A life of adventure is thrilling in theory and significantly harder in practice. It takes real grit, a pinch of madness, and a wild heart. Kellee Edwards knows this all too well. She seems to take her travel advice straight from Indiana Jones. She’s been certified as a diver, a pilot, and spent years traveling the world with a camera and dream.
That dream was to be the first black woman to host a Travel Channel show. And it’s not a dream anymore. It’s a reality.
It’s hard to fully fathom all the hard work that goes into being a professional traveler. We see the Instagram influencers and TV hosts deep into their careers. What we don’t see are the years of hustling, struggling, and taking huge financial bets on yourself. Edwards likes a little gamble. And, for her, it’s just paid off big.
Edwards spent her young adult life chasing her fears and overcoming them one step at a time. That pursuit eventually led her to Travel Channel where she hosts the wholly unique Mysterious Islands. The show is an outlier in the travel TV world. As a black, female host, she’s bringing a new point of view to a very white and male-dominated medium. As an adventurer, Edwards is going to places that few dare tread. The combination is straight fire.
We got a chance to talk with Edwards just as season two of Mysterious Islands dropped over the holidays. Talking with someone like Edwards is part edifying and part inspirational. It’s the sort of chat that inspires you to take on your fears and trust that luck favors the bold. Let’s jump in.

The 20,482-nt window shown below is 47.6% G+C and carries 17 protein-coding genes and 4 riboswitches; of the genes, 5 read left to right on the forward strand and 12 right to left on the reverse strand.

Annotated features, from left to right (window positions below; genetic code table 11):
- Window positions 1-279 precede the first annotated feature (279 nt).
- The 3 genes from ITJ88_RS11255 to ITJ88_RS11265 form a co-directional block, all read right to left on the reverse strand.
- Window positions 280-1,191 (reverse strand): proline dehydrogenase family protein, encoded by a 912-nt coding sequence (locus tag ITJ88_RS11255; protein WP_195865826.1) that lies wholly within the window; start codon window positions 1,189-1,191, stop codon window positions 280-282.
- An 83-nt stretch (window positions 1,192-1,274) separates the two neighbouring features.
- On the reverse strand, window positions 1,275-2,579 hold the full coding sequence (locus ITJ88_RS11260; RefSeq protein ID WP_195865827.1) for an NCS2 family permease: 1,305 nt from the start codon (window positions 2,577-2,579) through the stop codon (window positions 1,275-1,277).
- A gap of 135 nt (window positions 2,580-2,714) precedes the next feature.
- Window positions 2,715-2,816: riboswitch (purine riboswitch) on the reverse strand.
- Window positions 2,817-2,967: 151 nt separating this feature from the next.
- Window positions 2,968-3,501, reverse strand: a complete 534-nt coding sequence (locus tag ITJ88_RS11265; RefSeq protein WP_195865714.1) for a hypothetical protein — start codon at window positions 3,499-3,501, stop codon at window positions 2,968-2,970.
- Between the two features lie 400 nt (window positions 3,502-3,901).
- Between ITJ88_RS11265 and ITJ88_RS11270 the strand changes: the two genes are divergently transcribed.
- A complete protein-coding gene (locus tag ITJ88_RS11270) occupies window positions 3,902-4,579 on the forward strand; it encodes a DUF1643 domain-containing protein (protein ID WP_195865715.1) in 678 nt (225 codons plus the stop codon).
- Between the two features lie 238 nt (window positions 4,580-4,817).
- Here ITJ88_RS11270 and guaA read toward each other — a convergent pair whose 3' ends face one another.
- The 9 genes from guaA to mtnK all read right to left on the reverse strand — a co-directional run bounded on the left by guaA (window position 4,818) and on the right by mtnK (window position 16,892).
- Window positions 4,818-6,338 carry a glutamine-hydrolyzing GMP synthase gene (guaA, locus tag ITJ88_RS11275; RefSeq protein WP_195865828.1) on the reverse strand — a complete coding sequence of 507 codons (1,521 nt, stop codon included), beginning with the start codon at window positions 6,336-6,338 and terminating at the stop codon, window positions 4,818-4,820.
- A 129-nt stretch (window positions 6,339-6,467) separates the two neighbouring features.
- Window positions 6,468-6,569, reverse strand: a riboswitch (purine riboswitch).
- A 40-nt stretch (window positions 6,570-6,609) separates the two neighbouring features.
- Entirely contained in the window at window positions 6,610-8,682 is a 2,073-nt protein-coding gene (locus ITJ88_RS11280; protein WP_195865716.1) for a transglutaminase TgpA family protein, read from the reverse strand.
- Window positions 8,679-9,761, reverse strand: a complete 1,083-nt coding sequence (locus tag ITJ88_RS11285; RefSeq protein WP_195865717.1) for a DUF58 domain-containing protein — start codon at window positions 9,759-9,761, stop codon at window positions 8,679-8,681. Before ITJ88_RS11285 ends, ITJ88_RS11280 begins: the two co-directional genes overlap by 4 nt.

So let’s take a step back and talk about how and when you started traveling.
So I grew up taking road trips with my parents. From a very early age, my dad took me to the great outdoors. I was born in Chicago and spent my early childhood there; but, I grew up in San Bernardino, CA, in a very middle class family. Still, hitting the road was a big part of the world he was familiar with and he gave that to me.
So your dad traveled a lot?
He’s a truck driver by trade and loved camping in the great outdoors. He was the first person that I saw swimming in the ocean. So in a lot of ways, he was just like that person who introduced me to a world that I was not familiar with coming from the south side of Chicago.